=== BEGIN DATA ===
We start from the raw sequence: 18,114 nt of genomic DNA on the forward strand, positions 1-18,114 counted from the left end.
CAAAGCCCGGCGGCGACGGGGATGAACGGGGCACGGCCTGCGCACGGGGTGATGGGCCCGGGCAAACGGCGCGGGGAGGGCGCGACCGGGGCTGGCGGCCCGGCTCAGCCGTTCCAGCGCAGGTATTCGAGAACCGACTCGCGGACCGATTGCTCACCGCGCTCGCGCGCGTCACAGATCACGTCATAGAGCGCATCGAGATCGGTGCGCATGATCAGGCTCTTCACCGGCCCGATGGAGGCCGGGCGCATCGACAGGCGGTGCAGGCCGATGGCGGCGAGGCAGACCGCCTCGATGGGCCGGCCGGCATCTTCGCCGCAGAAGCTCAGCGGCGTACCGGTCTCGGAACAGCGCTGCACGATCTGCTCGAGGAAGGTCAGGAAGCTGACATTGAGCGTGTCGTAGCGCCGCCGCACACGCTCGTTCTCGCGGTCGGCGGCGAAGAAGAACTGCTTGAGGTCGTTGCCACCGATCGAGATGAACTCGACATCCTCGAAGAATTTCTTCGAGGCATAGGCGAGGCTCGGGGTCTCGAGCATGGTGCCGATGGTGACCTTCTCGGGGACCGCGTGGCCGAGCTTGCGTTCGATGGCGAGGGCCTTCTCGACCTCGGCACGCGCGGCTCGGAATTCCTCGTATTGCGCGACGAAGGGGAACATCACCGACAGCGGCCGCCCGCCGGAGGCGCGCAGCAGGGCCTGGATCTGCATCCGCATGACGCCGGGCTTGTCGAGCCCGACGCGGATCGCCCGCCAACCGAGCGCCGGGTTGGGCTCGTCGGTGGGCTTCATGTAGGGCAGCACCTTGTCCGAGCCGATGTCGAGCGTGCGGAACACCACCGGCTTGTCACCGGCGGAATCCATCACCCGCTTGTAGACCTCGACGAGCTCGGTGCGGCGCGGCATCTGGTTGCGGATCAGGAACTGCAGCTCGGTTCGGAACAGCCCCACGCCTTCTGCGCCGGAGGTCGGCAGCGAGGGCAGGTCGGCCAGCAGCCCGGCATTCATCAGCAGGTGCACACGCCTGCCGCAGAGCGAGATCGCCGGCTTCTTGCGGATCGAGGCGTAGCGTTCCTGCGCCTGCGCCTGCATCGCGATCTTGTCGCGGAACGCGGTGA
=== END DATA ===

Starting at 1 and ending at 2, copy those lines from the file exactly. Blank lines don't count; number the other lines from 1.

We start from the raw sequence: 18,114 nt of genomic DNA on the forward strand, positions 1-18,114 counted from the left end.
CAAAGCCCGGCGGCGACGGGGATGAACGGGGCACGGCCTGCGCACGGGGTGATGGGCCCGGGCAAACGGCGCGGGGAGGGCGCGACCGGGGCTGGCGGCCCGGCTCAGCCGTTCCAGCGCAGGTATTCGAGAACCGACTCGCGGACCGATTGCTCACCGCGCTCGCGCGCGTCACAGATCACGTCATAGAGCGCATCGAGATCGGTGCGCATGATCAGGCTCTTCACCGGCCCGATGGAGGCCGGGCGCATCGACAGGCGGTGCAGGCCGATGGCGGCGAGGCAGACCGCCTCGATGGGCCGGCCGGCATCTTCGCCGCAGAAGCTCAGCGGCGTACCGGTCTCGGAACAGCGCTGCACGATCTGCTCGAGGAAGGTCAGGAAGCTGACATTGAGCGTGTCGTAGCGCCGCCGCACACGCTCGTTCTCGCGGTCGGCGGCGAAGAAGAACTGCTTGAGGTCGTTGCCACCGATCGAGATGAACTCGACATCCTCGAAGAATTTCTTCGAGGCATAGGCGAGGCTCGGGGTCTCGAGCATGGTGCCGATGGTGACCTTCTCGGGGACCGCGTGGCCGAGCTTGCGTTCGATGGCGAGGGCCTTCTCGACCTCGGCACGCGCGGCTCGGAATTCCTCGTATTGCGCGACGAAGGGGAACATCACCGACAGCGGCCGCCCGCCGGAGGCGCGCAGCAGGGCCTGGATCTGCATCCGCATGACGCCGGGCTTGTCGAGCCCGACGCGGATCGCCCGCCAACCGAGCGCCGGGTTGGGCTCGTCGGTGGGCTTCATGTAGGGCAGCACCTTGTCCGAGCCGATGTCGAGCGTGCGGAACACCACCGGCTTGTCACCGGCGGAATCCATCACCCGCTTGTAGACCTCGACGAGCTCGGTGCGGCGCGGCATCTGGTTGCGGATCAGGAACTGCAGCTCGGTTCGGAACAGCCCCACGCCTTCTGCGCCGGAGGTCGGCAGCGAGGGCAGGTCGGCCAGCAGCCCGGCATTCATCAGCAGGTGCACACGCCTGCCGCAGAGCGAGATCGCCGGCTTCTTGCGGATCGAGGCGTAGCGTTCCTGCGCCTGCGCCTGCATCGCGATCTTGTCGCGGAACGCGGTGA